Thursday, May 27, 2010

"Soldier's Heart" by Elizabeth D. Samet

"Soldier's Heart: Reading Literature Through Peace and War at West Point" is an account of a civilian English professor's teaching years at West Point. She shows how soldiers have found comfort in literature throughout time and particularly during the years after 9/11.

When she remains focused on literature as a means of understanding the human condition, in this case specifically dealing with the emotional trauma of war, the emotional toll on loved ones left at home and the struggle to keep honor and fulfill one's duty, she does an excellent job. Her writing is engaging and clear. She very effectively makes the case that literature not only has a place in the soldier's heart, but is beneficial for "soldier's heart," which is the name once given post traumatic stress syndrome.

But when Samet discounts the Bible as a source for achieving these same objectives, she soils her otherwise flawless work. Her attitude about the Bible seems to be that the sooner a person quits wasting his time reading it, the better off he is. She seems to crow with delight when a student rejects his Bible in favor of literature after having been in her class.

Sadly, this attitude says more about Samet than it does about the Bible. For someone of her stature to reject the Bible so handily is only a testimony to how little (if any) she's read of it and how little (which seems to be none) she's studied it. Her attitude displays a vast ignorance of how the Bible has shaped western civilization into the greatest powerhouse of prosperity, scientific knowledge, technology and equality for people under law that has ever existed. The Bible is not only a great work of literature in its own right, but millions and millions of people have found guidance, solace and empathy for the human condition within its pages. She dismisses the Bible as a place for guidance and solace without any understanding of why it has been such a source for so many centuries. It's a regrettable slap, exposing her own arrogance and ignorance.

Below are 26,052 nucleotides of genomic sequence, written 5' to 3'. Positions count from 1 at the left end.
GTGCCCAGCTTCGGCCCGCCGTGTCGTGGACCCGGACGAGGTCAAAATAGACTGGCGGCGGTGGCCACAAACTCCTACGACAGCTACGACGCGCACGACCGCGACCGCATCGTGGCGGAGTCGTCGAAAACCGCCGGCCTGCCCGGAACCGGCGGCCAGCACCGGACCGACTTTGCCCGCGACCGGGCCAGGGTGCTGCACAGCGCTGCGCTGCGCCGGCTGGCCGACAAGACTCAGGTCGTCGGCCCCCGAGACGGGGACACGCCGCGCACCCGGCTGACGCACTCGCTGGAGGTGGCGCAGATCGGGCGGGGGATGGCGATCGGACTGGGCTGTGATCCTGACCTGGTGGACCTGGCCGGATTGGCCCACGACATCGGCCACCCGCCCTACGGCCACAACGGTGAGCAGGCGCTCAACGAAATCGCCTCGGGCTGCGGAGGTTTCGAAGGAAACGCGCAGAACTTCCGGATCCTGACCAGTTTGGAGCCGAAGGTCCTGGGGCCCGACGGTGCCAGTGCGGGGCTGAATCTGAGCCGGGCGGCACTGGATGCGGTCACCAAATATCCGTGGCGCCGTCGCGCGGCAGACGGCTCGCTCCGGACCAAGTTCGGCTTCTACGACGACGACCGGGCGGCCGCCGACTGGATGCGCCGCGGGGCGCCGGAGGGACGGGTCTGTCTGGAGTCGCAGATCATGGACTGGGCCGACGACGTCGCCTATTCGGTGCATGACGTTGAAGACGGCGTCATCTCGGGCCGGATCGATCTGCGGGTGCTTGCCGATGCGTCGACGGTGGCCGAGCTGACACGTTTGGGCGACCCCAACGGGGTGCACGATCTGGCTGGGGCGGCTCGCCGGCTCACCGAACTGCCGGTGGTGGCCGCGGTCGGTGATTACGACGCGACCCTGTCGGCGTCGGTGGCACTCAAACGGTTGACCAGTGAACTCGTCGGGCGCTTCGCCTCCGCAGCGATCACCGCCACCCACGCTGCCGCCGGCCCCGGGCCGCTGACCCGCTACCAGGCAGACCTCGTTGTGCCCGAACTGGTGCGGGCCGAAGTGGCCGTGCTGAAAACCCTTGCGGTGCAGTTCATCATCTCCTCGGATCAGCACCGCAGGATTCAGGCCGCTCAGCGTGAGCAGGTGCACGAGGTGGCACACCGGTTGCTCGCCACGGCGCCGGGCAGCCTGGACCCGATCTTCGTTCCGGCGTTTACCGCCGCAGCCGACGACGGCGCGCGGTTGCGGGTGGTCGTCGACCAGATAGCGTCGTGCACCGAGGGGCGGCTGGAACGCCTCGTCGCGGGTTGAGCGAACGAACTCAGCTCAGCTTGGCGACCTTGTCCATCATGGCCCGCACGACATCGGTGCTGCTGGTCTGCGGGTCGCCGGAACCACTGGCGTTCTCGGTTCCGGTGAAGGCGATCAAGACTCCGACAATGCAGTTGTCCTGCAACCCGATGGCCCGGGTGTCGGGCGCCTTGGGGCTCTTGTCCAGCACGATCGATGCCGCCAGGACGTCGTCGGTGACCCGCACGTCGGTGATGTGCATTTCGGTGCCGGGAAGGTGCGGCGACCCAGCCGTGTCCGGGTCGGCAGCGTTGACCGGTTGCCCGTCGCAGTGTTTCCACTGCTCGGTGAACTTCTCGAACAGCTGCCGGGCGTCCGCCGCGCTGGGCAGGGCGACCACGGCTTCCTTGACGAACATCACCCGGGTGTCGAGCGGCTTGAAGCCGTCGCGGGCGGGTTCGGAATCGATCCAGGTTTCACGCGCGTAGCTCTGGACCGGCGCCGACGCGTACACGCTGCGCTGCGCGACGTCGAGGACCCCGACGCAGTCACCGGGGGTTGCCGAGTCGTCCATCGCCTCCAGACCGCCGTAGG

If Samet had ignored the Bible altogether, this book would have achieved its objective, "...Reading Literature Through Peace and War at West Point." Since Samet didn't do that, I am left wondering what she has against the Bible and why she feels that way? On one hand, I'm glad she didn't address the issue because the hostility she seems to bear toward the Bible would have further marred this book. But, based on what I read in this book, I can't find evidence she's ever studied the Bible in the same in deep, thoughtful and analytical manner she's studied other literature. Samet seems to be such an intelligent person, very creative in her abilities to engage her students, very knowledgeable about all things film and literature, that I wonder how she can disqualify the Bible from her repertoire so glibly. The honest person cannot deny that the Bible has had an immeasurable impact on history, some bad, but mostly good. Her attitude reminds me of that old cliche about ignoring the 800 pound gorilla. The only explanation I can glean from the text is that her own education lacked a proper examination of the Bible and why it matters and she has made no effort to fix that lack. Her attitude exposes her for a shallow thinker, a narrow mind and diminishes her stature as an intellectual and as a teacher.

She is a secularist. And ultimately secularism is a hollow, dead end belief system. The secularist, though he have all the great literature of the ages at his fingertips, cannot answer the fundamental questions which plague the human condition. Only God can do this. He does this through prayer, through His Word and through meditation in prayer on Him and on His Word. No matter how smart a person becomes, he cannot provide reasons to be moral, honorable, charitable and hopeful using human wisdom alone. In fact, human wisdom, left without any guidance from God, has been shown repeatedly to fail on all these accounts.

The French Revolution set as one of its objectives to elevate reason while rejecting God. The French Revolution soon became the terror. The Bolshevik Revolution installed the atheistic, communistic regime of Lenin and Stalin promising to elevate the worker, but instead bringing suffering to the population. There are other examples. It's clear, secularism and atheism as practical foundations for human life fail abysmally. To suppose that soldiers who face life and death questions on the battle front, horrors and moral dilemmas ordinary mortals seldom encounter can survive and thrive on literature alone is not only vanity, but it's also vain.

Because Samet brought up the Bible and exposed her attitude toward it, the book turns from flawless to flawed. In so far as one might enjoy discovering how soldiers are comforted by literature, what we can learn about the human condition from literature and how an excellent teacher of literature does her job, I can recommend this book. For anything deeper, I cannot recommend it.

Sunday, May 23, 2010

More on Bartimaeus soon. I finished the second book in the trilogy but need a bit of review before writing.